ORAL SENSORY DIET

ORAL SENSORY DIET

Children with sensory processing disorders and/or Autism, however, oral sensory input can play a particularly important role. Chewing throughout the day (especially during times of stress and/or anxiety) can help them clam, focus and specially self regulate.

What is Oral Sensory?

Some children struggle with processing and responding to the oral sensory information they encounter in everyday life. They may have a heightened sensitivity (hypersensitivity or -) to oral input, causing them to be resistant to oral sensory experience like trying new foods or brushing their teeth.

What is sensory diet?

A sensory diet is an action plan that provides personalised sensory input your child needs to study focused throughout the day. Once their brain is organised, they begin to reduce unwanted sensory seeking activities. They are able to regulate their emotions and improve their attention span.

Both oral-motor and oral-sensory problem are caused by problem with nerves.  Adults may develop their kind feeding problem after a stroke or head trauma. When child develop oral-motor and oral-sensory problem, the cause is lessclear some children may be born with nerves that function abnormally and may never have experienced a normal eating experienced a lot medical issue. Anything that interrupted normal eating at a critical development stage can have an impact.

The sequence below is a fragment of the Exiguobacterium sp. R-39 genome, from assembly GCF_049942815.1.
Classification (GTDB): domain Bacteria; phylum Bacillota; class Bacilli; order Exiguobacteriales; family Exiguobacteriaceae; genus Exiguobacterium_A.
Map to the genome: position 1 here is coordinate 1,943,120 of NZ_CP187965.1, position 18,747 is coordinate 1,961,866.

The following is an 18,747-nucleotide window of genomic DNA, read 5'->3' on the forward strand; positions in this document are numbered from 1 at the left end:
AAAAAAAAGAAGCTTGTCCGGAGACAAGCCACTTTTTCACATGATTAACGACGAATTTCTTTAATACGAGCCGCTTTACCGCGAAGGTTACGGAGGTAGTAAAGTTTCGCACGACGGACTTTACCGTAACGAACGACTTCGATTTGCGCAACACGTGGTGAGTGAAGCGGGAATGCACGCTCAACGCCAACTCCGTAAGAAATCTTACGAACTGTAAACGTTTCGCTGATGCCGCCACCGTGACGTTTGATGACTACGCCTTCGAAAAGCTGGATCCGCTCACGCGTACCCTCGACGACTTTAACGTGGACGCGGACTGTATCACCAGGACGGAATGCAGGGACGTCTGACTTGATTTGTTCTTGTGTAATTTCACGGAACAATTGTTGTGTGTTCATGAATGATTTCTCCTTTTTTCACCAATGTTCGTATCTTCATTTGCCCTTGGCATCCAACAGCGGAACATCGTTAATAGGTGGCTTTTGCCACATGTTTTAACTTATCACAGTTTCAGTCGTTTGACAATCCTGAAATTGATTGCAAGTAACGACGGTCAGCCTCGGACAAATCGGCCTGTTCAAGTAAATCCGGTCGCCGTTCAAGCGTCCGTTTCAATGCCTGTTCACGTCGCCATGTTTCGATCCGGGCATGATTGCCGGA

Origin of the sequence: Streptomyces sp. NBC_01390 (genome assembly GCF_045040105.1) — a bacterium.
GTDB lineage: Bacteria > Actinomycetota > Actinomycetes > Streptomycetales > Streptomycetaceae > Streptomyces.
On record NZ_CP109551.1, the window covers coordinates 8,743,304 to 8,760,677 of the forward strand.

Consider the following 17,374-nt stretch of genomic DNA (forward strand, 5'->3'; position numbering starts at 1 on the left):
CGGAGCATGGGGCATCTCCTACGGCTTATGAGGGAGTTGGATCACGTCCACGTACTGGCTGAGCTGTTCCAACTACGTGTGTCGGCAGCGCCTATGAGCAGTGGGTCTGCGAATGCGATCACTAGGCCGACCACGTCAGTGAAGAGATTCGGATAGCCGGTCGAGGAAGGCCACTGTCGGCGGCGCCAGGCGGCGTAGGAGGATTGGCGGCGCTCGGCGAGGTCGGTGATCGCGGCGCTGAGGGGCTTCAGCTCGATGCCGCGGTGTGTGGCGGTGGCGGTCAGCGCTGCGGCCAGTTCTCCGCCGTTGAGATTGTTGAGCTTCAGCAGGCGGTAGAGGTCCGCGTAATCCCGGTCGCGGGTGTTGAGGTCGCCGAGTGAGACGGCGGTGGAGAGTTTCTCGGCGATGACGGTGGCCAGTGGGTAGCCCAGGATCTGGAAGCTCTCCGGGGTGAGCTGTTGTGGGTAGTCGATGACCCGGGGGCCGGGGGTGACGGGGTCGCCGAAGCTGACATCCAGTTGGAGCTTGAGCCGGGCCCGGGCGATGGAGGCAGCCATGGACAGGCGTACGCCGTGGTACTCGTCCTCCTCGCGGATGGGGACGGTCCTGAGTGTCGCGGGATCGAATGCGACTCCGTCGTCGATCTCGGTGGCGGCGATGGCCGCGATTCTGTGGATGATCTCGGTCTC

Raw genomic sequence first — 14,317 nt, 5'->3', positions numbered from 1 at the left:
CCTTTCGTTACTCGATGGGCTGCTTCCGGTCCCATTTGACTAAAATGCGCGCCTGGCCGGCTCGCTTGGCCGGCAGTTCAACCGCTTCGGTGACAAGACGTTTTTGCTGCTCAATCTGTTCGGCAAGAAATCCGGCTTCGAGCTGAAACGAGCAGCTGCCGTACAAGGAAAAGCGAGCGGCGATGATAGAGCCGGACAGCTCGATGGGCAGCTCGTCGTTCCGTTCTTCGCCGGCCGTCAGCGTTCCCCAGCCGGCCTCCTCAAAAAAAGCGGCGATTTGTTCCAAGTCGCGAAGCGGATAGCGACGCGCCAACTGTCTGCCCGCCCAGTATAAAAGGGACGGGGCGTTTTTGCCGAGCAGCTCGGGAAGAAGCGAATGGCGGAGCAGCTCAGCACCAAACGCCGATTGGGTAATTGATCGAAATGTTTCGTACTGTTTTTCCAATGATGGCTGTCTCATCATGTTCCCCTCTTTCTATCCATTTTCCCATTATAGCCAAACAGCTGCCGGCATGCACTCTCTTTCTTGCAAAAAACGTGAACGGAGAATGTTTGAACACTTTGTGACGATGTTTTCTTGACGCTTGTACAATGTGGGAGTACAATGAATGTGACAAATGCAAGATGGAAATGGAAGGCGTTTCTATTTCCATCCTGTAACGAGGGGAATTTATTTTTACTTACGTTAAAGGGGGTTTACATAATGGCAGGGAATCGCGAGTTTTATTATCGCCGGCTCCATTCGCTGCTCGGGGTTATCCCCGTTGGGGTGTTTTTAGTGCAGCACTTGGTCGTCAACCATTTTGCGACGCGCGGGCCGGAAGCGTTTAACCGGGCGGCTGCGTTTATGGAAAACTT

There are some cretin sensitive period when a child’s brain is ready to learn new eating skills such as spoon feeding and solid table foods.  Introducing those skills for early or waiting too long can result in oral- motor and/or oral- sensory problem.

There are also be a behavioural component in addition to the physical problem. A child who frequently  vomitsmay develop an aversion to food.

 

What do you feed a child with Sensory issues?

Guidelines

  • Build in what child knows and accept.
  • Build on what the child knows&accepts.
  • Make very small changes as new foodsare introduced.
  • Build familiaritywith new sensations &new food through play.
  • Help children feel physically & emotionally safe with textured food.
  • Build acceptance through gradual repeated exposure to the food.
  • Build interest and involvement with food with meal time preparation.
  • Other food with high nutritional value.
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